Things have changed in America since those turbulent days of the Viet Nam era.  In most communities military personnel and veterans are treated as they should be: with dignity, respect, and appreciation.  There are even former draft dodgers, anti-war activists, and underground subversives who have since recanted their former beliefs, apologized, and expressed regret for their behavior toward military personnel during the Viet Nam era.  One of them is a friend of mine who tells me he dreads Veteran’s Day every year because he is embarrassed by his former life as a draft dodger and anti-war militant.  What I appreciate about my friend—and one of the reasons I can accept him as a friend—is his honesty.  He has looked me in the eye and admitted with great sorrow that his anti-war activism was based more on personal preservation and selfishness than a philosophical aversion to war.  If this man could live his life over, he would be first in line to serve his country.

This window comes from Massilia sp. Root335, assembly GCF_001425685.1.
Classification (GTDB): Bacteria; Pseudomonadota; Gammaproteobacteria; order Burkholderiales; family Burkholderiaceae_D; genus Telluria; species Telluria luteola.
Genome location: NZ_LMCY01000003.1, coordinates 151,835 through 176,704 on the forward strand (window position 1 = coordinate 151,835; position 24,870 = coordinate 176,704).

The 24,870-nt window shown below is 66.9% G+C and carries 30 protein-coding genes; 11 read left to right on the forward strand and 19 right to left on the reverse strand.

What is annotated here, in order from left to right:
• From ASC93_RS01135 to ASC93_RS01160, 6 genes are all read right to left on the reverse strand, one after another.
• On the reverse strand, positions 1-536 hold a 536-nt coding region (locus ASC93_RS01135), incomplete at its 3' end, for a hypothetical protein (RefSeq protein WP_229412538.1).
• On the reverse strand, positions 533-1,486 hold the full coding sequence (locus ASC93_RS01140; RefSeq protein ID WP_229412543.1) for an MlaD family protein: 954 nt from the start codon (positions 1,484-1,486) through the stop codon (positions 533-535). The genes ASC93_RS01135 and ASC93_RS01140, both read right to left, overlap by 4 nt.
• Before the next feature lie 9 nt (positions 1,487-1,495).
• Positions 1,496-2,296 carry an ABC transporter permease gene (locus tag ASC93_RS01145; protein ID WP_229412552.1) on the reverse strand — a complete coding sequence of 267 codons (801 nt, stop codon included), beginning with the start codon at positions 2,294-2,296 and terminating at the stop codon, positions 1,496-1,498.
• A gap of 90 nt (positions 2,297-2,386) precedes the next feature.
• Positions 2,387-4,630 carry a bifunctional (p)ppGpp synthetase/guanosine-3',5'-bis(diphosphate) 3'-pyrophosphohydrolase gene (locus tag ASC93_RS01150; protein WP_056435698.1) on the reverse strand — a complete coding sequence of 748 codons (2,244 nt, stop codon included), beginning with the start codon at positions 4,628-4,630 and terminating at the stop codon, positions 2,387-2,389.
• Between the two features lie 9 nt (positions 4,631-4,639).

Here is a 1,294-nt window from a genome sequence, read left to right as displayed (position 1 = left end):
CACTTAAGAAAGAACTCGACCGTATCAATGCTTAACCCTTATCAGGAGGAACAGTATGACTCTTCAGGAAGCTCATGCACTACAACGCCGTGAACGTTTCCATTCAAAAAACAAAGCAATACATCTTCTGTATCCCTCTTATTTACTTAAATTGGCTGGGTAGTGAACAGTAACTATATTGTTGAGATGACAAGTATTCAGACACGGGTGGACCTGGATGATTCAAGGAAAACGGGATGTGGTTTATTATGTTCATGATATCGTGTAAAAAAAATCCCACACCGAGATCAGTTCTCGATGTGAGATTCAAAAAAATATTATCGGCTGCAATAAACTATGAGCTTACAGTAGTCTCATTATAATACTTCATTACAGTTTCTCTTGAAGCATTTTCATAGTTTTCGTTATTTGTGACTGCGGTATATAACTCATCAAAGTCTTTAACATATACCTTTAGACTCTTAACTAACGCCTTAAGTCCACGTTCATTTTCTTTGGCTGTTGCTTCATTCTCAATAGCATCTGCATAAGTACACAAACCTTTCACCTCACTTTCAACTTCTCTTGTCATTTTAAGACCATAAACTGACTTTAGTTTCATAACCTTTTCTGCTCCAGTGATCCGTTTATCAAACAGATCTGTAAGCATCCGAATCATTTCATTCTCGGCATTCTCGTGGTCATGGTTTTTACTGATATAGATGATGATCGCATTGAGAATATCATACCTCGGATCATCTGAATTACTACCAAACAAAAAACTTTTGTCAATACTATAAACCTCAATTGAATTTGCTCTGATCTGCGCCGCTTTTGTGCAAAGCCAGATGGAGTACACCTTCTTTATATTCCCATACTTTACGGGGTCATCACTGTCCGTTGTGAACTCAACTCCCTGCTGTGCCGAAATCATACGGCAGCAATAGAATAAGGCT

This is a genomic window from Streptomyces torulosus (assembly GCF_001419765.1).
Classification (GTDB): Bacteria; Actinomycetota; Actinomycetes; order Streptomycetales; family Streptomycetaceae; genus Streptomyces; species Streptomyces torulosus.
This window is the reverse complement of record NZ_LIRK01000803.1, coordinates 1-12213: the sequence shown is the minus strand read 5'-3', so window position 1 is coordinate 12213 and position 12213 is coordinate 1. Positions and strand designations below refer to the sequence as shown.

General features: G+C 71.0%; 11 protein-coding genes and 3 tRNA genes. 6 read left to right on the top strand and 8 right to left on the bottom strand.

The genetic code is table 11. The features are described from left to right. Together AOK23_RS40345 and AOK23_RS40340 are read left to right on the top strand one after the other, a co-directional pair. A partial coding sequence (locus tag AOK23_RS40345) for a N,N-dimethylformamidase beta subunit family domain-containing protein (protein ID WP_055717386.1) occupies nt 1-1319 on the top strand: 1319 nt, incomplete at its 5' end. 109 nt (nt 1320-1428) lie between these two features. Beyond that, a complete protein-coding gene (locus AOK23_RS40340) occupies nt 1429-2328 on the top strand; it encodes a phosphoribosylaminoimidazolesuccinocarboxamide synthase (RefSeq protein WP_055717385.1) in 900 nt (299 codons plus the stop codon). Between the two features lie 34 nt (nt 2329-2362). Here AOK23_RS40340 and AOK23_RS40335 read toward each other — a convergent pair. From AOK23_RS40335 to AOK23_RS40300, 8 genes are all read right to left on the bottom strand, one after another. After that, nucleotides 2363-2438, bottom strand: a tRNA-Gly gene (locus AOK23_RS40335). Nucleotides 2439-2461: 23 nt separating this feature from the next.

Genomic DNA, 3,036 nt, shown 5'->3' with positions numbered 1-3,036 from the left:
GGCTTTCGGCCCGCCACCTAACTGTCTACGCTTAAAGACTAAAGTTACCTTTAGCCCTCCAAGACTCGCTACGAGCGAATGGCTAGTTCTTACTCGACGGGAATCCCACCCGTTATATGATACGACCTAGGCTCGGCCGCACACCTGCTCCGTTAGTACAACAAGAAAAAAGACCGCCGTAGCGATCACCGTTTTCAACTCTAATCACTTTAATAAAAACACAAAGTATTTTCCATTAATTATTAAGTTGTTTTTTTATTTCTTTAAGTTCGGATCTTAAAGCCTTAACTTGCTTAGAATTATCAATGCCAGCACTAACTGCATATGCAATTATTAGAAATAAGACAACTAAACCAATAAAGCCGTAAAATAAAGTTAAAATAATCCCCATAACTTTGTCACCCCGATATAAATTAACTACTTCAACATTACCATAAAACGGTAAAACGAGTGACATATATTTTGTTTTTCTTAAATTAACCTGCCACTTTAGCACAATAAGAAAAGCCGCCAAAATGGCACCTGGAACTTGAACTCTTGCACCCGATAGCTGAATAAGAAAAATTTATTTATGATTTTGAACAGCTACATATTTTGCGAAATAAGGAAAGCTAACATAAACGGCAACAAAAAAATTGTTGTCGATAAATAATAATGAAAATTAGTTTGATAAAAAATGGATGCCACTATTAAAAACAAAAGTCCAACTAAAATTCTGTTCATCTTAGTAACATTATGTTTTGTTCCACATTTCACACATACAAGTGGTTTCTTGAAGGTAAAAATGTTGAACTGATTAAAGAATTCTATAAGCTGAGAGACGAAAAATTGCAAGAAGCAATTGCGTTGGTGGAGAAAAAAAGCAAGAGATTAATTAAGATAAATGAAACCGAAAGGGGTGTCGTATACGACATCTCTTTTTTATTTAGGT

My hope for you—my fellow veterans—is that on this November 11th you are given the type of reception the company of young Marines returning from Afghanistan was recently given.  You deserve it.  No matter whether you earned the Medal of Honor or spent your entire tour of duty handing out boots in a supply billet, you are a hero.  Why? Because when you took that step forward, raised your right hand, and swore to defend the United States of America against all enemies foreign and domestic you put your life on the line for your country.  From the moment you took the oath, the military was free to send you wherever it wanted to do whatever was needed.  Whether your oath led to combat duty or a service billet is irrelevant.  What matters is that you stepped forward and signed up to serve our country.  John Stuart Mill would be proud of you, and so am I.  My message for veterans on November 11th is this: Because of your selfless service to our country, I admire you, I respect you, I salute you, and I thank you. No matter what else you do in life, for the rest of your life you can stand tall, look the world in the eye, and say with pride, “I served.”  God bless you for your service to our country.